A debut tour de force from Israeli cartoonist Rutu Modan, winner of the Eisner Award for Best Graphic Novel. 'Her characters' body language and facial expressions, rendered in the gestural 'clear line' style of Herge's Tintin books, are so precisely observed, they practically tell the story by themselves'. The present work is a graphic novel set amid the chaos and despari of the Middle East that somehow, even in that contested place, achieves a kind of radiant calm. It's a love story. But it's a love story that emerges in a region so beset by the agonies of war that simple human affection might seem beside the point. In Modanis hands, it is not. Color illus. 183p.
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From the vogue for nubile models to the explosion in the juvenile crime rate, this modern classic of social history and media traces the precipitous decline of childhood in America today - and the corresponding threat to the notion of adulthood. Neil Postman, author of Technopoly, suggests that chldhood is a relatively recent invention, which came into being as the new medium of print imposed divisions between children and adults. But now these divisions are eroding under the barrage of television, which turns the adult secrets of sex and violence into popular entertainment and pitches both news and advertising at the intellectual level of ten-year-olds. Originally published in 1982. Notes, Bibliography, Index. 177p.
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Masterpiece Comics

By R. Sikoryak

Our Price: $12.00 - $17.95
This slim but densely sly volume collects twenty years of R. Sikoryak's classic lit/classic comics mashups. Blondie and Dagwood act out Genesis in 'Blonde Eve'; Garfield tempts Jon into a deal with the devil in 'Mephistofield'; and Batman turns into Raskol for a reworking of 'Crime and Punishment.' These retellings linger on the philosophical underpinnings of such tales. Color illus. 65p.
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The Acme Novelty Library #20: Lint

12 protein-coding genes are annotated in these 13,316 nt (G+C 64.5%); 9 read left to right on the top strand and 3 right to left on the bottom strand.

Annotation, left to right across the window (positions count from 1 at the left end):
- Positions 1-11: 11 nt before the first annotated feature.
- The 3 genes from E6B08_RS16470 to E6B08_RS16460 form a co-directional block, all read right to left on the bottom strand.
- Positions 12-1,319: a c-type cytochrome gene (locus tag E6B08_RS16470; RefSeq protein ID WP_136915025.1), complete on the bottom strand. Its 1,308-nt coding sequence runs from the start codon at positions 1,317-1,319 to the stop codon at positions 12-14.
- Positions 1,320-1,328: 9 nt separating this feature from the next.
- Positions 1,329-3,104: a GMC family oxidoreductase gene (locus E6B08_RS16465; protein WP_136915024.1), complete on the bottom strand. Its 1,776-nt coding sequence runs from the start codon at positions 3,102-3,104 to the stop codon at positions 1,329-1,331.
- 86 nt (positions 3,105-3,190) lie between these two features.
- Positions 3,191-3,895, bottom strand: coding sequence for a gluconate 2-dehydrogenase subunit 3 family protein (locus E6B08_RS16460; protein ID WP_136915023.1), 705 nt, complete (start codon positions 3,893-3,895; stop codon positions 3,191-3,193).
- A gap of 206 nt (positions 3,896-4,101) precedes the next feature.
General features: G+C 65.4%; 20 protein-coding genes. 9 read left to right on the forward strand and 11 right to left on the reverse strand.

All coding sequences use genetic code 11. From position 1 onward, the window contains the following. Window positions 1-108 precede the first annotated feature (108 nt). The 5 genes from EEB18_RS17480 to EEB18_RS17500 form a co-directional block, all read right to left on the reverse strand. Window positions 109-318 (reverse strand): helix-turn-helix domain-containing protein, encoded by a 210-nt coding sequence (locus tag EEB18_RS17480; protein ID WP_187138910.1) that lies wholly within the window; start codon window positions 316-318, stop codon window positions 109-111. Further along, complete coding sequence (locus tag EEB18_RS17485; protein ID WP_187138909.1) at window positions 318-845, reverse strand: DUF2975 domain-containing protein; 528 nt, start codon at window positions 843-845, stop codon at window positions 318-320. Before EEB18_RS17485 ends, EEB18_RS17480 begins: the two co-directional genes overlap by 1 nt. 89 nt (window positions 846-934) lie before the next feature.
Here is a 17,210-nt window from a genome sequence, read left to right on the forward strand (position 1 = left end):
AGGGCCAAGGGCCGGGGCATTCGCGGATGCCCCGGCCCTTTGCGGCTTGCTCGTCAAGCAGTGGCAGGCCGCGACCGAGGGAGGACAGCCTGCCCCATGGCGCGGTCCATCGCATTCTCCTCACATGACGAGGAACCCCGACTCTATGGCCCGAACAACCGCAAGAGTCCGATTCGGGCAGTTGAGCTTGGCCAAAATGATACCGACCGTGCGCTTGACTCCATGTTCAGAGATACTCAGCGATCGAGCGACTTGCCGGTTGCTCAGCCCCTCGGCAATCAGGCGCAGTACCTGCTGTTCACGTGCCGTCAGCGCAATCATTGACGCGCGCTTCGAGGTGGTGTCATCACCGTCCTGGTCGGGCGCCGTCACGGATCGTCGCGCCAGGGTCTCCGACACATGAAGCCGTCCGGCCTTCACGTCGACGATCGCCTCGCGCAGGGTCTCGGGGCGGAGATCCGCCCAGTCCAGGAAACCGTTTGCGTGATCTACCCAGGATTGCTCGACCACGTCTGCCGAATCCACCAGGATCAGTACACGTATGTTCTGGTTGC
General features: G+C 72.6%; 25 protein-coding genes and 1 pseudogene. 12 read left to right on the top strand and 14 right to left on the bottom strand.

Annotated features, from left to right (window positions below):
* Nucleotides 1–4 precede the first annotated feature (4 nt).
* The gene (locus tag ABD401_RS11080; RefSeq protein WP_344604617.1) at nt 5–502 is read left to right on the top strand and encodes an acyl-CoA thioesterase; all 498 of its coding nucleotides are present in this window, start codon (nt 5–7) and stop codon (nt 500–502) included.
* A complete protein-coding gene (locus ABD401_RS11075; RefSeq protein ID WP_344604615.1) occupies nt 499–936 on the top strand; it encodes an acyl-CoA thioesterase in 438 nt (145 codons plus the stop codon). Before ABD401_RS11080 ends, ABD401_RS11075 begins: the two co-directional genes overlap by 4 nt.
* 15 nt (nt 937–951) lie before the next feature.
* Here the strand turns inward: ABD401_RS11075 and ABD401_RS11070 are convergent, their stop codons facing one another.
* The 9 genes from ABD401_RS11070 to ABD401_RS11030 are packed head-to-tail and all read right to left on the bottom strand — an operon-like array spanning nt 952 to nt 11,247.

By Chris Ware

Our Price: $14.50 - $21.55
Lint's world is dominated by language, and oversized words are graphic elements on almost every page. So are arrays of tiny dots frmo the face of baby Jordan as his consciousness coalesces and he speaks his first 'mama.' And at the end, as elderly Jordan is dying, his world disintegrastes into dots again, as he thinks 'am I...am....am' Which, of course, bleeds through the back cover to appear in almost indecipherable white type, as 'ma....ma....? 72p.
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Presented as a panorama of a single day in New York City, this collection of drawings by Denys Wortman goes a long way in 'rescuing' the cartoonist's work from oblivion. The result of some online sleuthing by James Sturm led to a connection with Wortman's son, who relayed that an archive of more than five thousand illustrations was literally sitting in his shed. For over thirty-five years, they'd been fighting the elements, i.e., rodents, rusty paperclips, and even a blizzard! Here, from coal cellars to roof tops, and opera houses to boarding houses, Wortman recorded the sailors, dishwashers, con artists, entertainers, pushcart peddlers, construction workers, musicians, hobos, society mastrons, young mothoers, secretaries, and students who collectively made the city what it was and is today. Index of Dates of Drawings. B&W illustrations throughout. 288p.
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The Cardboard Valise

By Ben Katchor

Our Price: $12.95
From the author of The Jew of New York; Julius Knipl, Real Estate Photographer; The Beauty Supply District; and several works of musical theater in collaboration with the composer Mark Mulcahy. In this winsomely , haunting graphic novel, an overstuffed suitcase becomes a ripe, comic metaphor for modern life. Set in a world tilted about 45 degrees away from reality, Katchor's story follows a number of characters through their quirky obsessions, each of which highlights a uniquely curious take on modernity. A hunt in the 'Saccharine Mountains' turns a BLT into a tongue-in-cheek metaphor ('the lettuce symbolizes the cost of living'), while the citizens of 'Outer Canthus' each undergo a symbolic funeral at the age of 47 (the dead do not live for very long), after which they are 'allowed to shed the burden of responsibility.' In the slurry of sketchy and gray-tongued surrealism, the titular valise stands out with a certain haunting magic: a cheap and disposable thing that contains multiples. Once its contents are unleashed upon the world, - who know what could happen! Cutout valise handles make this a definite carry-with, one-of-a-kind experience. Illustrated throughout. 128p.